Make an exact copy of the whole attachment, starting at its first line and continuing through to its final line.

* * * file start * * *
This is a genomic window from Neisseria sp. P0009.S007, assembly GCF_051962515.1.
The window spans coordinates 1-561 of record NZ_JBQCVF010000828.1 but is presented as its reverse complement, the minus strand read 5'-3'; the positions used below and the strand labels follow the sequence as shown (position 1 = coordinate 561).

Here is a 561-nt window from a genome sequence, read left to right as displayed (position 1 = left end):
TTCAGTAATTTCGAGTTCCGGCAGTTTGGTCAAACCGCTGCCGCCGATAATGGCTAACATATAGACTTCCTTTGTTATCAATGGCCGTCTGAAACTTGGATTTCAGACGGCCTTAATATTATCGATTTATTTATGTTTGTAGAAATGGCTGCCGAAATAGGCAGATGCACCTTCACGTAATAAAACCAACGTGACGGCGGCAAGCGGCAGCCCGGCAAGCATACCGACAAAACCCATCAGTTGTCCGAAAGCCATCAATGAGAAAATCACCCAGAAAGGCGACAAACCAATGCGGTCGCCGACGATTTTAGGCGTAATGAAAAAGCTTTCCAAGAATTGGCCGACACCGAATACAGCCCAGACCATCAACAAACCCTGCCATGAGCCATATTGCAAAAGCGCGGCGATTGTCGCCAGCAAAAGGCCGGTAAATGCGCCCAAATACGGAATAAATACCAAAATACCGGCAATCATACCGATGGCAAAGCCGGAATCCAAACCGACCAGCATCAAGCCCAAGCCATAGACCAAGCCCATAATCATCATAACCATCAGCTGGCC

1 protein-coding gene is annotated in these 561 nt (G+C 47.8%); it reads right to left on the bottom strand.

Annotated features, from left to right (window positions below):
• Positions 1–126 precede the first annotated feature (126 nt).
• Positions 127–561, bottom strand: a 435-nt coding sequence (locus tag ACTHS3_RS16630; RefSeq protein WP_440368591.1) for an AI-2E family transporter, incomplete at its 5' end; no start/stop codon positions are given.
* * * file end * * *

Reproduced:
This is a genomic window from Neisseria sp. P0009.S007, assembly GCF_051962515.1.
The window spans coordinates 1-561 of record NZ_JBQCVF010000828.1 but is presented as its reverse complement, the minus strand read 5'-3'; the positions used below and the strand labels follow the sequence as shown (position 1 = coordinate 561).

Here is a 561-nt window from a genome sequence, read left to right as displayed (position 1 = left end):
TTCAGTAATTTCGAGTTCCGGCAGTTTGGTCAAACCGCTGCCGCCGATAATGGCTAACATATAGACTTCCTTTGTTATCAATGGCCGTCTGAAACTTGGATTTCAGACGGCCTTAATATTATCGATTTATTTATGTTTGTAGAAATGGCTGCCGAAATAGGCAGATGCACCTTCACGTAATAAAACCAACGTGACGGCGGCAAGCGGCAGCCCGGCAAGCATACCGACAAAACCCATCAGTTGTCCGAAAGCCATCAATGAGAAAATCACCCAGAAAGGCGACAAACCAATGCGGTCGCCGACGATTTTAGGCGTAATGAAAAAGCTTTCCAAGAATTGGCCGACACCGAATACAGCCCAGACCATCAACAAACCCTGCCATGAGCCATATTGCAAAAGCGCGGCGATTGTCGCCAGCAAAAGGCCGGTAAATGCGCCCAAATACGGAATAAATACCAAAATACCGGCAATCATACCGATGGCAAAGCCGGAATCCAAACCGACCAGCATCAAGCCCAAGCCATAGACCAAGCCCATAATCATCATAACCATCAGCTGGCC

1 protein-coding gene is annotated in these 561 nt (G+C 47.8%); it reads right to left on the bottom strand.

Annotated features, from left to right (window positions below):
• Positions 1–126 precede the first annotated feature (126 nt).
• Positions 127–561, bottom strand: a 435-nt coding sequence (locus tag ACTHS3_RS16630; RefSeq protein WP_440368591.1) for an AI-2E family transporter, incomplete at its 5' end; no start/stop codon positions are given.